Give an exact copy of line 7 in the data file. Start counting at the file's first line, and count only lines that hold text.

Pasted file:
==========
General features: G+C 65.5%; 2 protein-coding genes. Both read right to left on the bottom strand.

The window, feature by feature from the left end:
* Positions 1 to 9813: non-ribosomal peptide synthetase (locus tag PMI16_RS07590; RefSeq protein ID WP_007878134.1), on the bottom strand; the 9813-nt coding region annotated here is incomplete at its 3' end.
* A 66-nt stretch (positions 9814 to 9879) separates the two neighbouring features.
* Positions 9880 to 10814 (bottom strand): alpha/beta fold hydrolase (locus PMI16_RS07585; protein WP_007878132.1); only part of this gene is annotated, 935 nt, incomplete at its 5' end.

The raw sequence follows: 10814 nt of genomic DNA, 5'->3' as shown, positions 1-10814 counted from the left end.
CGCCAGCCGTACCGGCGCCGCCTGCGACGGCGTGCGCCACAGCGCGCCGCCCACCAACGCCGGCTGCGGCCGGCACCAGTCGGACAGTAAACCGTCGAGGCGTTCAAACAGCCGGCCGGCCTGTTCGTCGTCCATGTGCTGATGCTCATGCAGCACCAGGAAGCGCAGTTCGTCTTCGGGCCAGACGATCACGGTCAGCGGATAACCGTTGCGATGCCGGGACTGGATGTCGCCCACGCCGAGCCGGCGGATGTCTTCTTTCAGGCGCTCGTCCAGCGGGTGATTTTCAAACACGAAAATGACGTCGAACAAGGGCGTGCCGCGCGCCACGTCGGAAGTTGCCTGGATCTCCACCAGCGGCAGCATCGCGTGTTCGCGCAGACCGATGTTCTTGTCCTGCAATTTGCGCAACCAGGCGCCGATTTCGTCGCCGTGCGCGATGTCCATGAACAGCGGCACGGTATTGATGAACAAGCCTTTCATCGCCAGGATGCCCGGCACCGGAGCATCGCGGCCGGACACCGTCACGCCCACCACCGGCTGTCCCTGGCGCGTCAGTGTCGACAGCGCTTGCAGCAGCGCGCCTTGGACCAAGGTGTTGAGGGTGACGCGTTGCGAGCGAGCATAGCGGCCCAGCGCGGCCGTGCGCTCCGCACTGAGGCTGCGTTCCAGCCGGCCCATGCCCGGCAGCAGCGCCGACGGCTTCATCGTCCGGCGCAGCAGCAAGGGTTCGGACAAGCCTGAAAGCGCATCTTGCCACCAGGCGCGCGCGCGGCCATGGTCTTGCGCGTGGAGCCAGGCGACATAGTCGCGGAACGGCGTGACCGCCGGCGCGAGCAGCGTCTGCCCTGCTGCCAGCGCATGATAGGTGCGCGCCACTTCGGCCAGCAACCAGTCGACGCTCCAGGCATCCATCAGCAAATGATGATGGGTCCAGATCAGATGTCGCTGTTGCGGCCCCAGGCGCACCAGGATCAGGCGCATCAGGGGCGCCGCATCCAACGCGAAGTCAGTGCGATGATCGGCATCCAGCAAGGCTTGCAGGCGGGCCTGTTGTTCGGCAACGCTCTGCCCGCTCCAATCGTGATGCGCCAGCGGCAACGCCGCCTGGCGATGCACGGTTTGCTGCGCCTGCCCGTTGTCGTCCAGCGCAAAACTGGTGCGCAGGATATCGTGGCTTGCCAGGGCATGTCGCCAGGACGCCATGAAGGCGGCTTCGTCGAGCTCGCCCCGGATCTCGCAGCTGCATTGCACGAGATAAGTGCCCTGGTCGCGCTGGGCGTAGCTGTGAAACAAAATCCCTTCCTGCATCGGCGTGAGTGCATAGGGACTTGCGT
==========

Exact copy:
CGCCAGCCGTACCGGCGCCGCCTGCGACGGCGTGCGCCACAGCGCGCCGCCCACCAACGCCGGCTGCGGCCGGCACCAGTCGGACAGTAAACCGTCGAGGCGTTCAAACAGCCGGCCGGCCTGTTCGTCGTCCATGTGCTGATGCTCATGCAGCACCAGGAAGCGCAGTTCGTCTTCGGGCCAGACGATCACGGTCAGCGGATAACCGTTGCGATGCCGGGACTGGATGTCGCCCACGCCGAGCCGGCGGATGTCTTCTTTCAGGCGCTCGTCCAGCGGGTGATTTTCAAACACGAAAATGACGTCGAACAAGGGCGTGCCGCGCGCCACGTCGGAAGTTGCCTGGATCTCCACCAGCGGCAGCATCGCGTGTTCGCGCAGACCGATGTTCTTGTCCTGCAATTTGCGCAACCAGGCGCCGATTTCGTCGCCGTGCGCGATGTCCATGAACAGCGGCACGGTATTGATGAACAAGCCTTTCATCGCCAGGATGCCCGGCACCGGAGCATCGCGGCCGGACACCGTCACGCCCACCACCGGCTGTCCCTGGCGCGTCAGTGTCGACAGCGCTTGCAGCAGCGCGCCTTGGACCAAGGTGTTGAGGGTGACGCGTTGCGAGCGAGCATAGCGGCCCAGCGCGGCCGTGCGCTCCGCACTGAGGCTGCGTTCCAGCCGGCCCATGCCCGGCAGCAGCGCCGACGGCTTCATCGTCCGGCGCAGCAGCAAGGGTTCGGACAAGCCTGAAAGCGCATCTTGCCACCAGGCGCGCGCGCGGCCATGGTCTTGCGCGTGGAGCCAGGCGACATAGTCGCGGAACGGCGTGACCGCCGGCGCGAGCAGCGTCTGCCCTGCTGCCAGCGCATGATAGGTGCGCGCCACTTCGGCCAGCAACCAGTCGACGCTCCAGGCATCCATCAGCAAATGATGATGGGTCCAGATCAGATGTCGCTGTTGCGGCCCCAGGCGCACCAGGATCAGGCGCATCAGGGGCGCCGCATCCAACGCGAAGTCAGTGCGATGATCGGCATCCAGCAAGGCTTGCAGGCGGGCCTGTTGTTCGGCAACGCTCTGCCCGCTCCAATCGTGATGCGCCAGCGGCAACGCCGCCTGGCGATGCACGGTTTGCTGCGCCTGCCCGTTGTCGTCCAGCGCAAAACTGGTGCGCAGGATATCGTGGCTTGCCAGGGCATGTCGCCAGGACGCCATGAAGGCGGCTTCGTCGAGCTCGCCCCGGATCTCGCAGCTGCATTGCACGAGATAAGTGCCCTGGTCGCGCTGGGCGTAGCTGTGAAACAAAATCCCTTCCTGCATCGGCGTGAGTGCATAGGGACTTGCGT